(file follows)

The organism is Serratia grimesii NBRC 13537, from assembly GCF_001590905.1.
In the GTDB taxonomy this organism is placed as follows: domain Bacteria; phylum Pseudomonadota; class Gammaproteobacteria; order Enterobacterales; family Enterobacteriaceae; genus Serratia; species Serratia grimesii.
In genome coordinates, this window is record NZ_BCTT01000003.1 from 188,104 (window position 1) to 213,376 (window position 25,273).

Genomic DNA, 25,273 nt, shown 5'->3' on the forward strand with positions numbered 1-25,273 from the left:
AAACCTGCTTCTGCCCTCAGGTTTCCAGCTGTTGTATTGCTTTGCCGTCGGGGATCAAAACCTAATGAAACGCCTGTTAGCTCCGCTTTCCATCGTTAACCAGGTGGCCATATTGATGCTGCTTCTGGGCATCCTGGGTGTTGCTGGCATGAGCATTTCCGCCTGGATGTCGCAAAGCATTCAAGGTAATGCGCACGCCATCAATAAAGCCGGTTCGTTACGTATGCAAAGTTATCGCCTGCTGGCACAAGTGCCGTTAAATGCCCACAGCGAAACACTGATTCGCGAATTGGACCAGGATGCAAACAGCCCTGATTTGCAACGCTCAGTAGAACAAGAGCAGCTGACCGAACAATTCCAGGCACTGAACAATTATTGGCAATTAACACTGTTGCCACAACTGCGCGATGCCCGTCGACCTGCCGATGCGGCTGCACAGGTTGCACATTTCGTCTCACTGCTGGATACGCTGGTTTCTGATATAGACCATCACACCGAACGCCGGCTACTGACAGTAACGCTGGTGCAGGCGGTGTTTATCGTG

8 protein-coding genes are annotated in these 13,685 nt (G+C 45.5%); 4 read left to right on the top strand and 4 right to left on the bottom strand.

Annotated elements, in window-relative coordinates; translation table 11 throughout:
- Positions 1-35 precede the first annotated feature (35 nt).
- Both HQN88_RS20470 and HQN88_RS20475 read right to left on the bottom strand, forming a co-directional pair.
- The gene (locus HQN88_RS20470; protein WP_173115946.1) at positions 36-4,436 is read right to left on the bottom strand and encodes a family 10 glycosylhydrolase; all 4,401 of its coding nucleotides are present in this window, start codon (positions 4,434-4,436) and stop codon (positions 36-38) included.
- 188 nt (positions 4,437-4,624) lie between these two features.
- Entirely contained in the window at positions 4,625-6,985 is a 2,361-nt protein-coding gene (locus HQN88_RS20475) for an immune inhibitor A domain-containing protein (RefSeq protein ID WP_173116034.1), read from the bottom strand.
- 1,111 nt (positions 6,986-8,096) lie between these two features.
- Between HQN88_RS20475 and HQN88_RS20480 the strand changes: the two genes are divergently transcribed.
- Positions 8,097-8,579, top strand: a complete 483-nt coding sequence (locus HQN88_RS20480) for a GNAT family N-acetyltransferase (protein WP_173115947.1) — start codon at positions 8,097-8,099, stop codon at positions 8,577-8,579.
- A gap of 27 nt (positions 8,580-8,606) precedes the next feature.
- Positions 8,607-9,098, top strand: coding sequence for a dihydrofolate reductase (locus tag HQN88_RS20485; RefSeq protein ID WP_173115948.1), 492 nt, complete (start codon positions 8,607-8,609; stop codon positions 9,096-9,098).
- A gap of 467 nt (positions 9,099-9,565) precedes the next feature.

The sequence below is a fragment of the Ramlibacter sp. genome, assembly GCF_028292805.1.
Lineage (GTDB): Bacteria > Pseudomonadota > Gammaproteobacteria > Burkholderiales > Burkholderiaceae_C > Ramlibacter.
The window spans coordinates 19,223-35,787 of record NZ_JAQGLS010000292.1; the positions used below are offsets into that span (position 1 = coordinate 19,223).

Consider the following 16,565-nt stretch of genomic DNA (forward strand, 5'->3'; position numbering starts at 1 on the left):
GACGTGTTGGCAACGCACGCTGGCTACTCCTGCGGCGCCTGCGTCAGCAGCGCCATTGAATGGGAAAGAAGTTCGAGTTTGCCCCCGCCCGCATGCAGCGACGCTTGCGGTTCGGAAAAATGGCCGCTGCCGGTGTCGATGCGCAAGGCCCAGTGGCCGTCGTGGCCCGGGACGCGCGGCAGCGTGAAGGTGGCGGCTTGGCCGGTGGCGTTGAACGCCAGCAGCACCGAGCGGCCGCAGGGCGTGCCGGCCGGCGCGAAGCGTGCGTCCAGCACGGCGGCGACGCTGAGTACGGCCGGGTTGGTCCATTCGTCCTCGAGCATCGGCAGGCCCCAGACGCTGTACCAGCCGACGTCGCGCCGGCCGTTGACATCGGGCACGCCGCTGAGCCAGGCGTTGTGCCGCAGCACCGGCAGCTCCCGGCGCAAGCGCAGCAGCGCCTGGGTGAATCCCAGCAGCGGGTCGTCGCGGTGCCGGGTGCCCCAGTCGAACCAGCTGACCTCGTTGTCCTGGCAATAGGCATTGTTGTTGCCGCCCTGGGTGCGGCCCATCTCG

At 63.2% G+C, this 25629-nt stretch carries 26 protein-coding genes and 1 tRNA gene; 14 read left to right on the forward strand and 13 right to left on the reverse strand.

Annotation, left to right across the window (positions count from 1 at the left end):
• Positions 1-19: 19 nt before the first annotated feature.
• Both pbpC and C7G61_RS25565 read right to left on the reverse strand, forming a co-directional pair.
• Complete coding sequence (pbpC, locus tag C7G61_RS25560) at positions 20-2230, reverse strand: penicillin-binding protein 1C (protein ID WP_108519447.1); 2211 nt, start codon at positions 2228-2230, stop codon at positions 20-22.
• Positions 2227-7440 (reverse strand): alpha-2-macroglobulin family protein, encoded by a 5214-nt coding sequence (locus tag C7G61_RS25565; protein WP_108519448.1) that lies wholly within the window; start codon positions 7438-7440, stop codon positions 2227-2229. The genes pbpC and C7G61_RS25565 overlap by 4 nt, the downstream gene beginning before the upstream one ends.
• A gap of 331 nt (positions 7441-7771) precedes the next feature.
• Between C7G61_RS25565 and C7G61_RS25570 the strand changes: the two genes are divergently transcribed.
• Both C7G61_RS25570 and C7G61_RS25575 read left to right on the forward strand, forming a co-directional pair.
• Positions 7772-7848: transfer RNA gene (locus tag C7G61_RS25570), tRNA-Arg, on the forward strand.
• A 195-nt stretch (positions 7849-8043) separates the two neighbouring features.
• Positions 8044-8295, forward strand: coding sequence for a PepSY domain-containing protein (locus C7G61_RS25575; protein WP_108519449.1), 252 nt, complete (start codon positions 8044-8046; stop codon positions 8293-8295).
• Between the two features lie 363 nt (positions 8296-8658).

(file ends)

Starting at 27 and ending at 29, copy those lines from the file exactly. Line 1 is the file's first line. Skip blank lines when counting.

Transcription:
• Both pbpC and C7G61_RS25565 read right to left on the reverse strand, forming a co-directional pair.
• Complete coding sequence (pbpC, locus tag C7G61_RS25560) at positions 20-2230, reverse strand: penicillin-binding protein 1C (protein ID WP_108519447.1); 2211 nt, start codon at positions 2228-2230, stop codon at positions 20-22.
• Positions 2227-7440 (reverse strand): alpha-2-macroglobulin family protein, encoded by a 5214-nt coding sequence (locus tag C7G61_RS25565; protein WP_108519448.1) that lies wholly within the window; start codon positions 7438-7440, stop codon positions 2227-2229. The genes pbpC and C7G61_RS25565 overlap by 4 nt, the downstream gene beginning before the upstream one ends.